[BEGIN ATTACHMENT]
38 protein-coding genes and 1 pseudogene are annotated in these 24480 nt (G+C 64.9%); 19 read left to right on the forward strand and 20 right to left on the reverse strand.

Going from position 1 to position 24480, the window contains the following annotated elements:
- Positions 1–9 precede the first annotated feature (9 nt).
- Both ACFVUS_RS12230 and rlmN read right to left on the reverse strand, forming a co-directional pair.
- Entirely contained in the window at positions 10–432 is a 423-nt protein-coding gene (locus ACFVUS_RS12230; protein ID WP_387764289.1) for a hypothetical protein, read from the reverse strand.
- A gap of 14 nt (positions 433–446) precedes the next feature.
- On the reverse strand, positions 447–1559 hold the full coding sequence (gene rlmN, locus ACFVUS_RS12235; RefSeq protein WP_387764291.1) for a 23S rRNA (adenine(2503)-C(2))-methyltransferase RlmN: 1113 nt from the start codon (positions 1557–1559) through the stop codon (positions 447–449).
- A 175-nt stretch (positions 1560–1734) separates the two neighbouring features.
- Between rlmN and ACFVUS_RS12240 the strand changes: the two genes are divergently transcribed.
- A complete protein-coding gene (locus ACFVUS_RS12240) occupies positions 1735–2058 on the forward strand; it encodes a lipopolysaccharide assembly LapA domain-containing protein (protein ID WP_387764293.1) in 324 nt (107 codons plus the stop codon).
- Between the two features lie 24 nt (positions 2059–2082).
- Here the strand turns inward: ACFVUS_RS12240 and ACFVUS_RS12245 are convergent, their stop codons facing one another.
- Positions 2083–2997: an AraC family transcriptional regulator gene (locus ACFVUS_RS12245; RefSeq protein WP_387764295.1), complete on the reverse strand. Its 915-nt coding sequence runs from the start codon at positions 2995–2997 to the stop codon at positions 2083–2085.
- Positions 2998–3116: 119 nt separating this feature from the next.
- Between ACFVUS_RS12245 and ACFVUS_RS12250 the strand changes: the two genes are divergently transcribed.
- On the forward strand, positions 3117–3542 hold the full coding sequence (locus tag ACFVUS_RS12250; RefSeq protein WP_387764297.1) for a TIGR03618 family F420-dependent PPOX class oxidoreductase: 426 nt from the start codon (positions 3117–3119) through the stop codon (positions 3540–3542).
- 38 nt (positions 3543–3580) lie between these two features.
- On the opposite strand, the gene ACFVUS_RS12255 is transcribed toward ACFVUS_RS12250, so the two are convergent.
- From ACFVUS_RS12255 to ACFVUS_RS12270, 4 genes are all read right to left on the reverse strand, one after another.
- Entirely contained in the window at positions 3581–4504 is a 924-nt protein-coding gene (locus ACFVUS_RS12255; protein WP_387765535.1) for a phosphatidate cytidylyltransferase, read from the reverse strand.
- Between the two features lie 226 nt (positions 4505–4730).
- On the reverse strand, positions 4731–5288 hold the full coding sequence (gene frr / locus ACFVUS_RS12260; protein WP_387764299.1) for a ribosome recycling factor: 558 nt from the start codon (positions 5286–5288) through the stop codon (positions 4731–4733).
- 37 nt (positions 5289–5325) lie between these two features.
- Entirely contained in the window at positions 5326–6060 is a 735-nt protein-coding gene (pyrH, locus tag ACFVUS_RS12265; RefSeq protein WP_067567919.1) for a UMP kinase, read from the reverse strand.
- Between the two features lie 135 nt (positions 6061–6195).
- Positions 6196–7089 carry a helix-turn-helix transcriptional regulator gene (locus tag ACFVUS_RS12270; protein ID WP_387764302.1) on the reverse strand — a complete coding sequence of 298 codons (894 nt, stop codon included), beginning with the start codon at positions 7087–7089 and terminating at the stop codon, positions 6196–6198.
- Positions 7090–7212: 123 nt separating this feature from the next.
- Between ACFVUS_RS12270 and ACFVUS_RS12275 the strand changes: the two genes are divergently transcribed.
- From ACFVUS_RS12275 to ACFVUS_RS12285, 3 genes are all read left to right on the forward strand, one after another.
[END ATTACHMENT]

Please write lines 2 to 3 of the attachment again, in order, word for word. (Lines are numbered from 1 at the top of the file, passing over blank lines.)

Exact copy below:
Going from position 1 to position 24480, the window contains the following annotated elements:
- Positions 1–9 precede the first annotated feature (9 nt).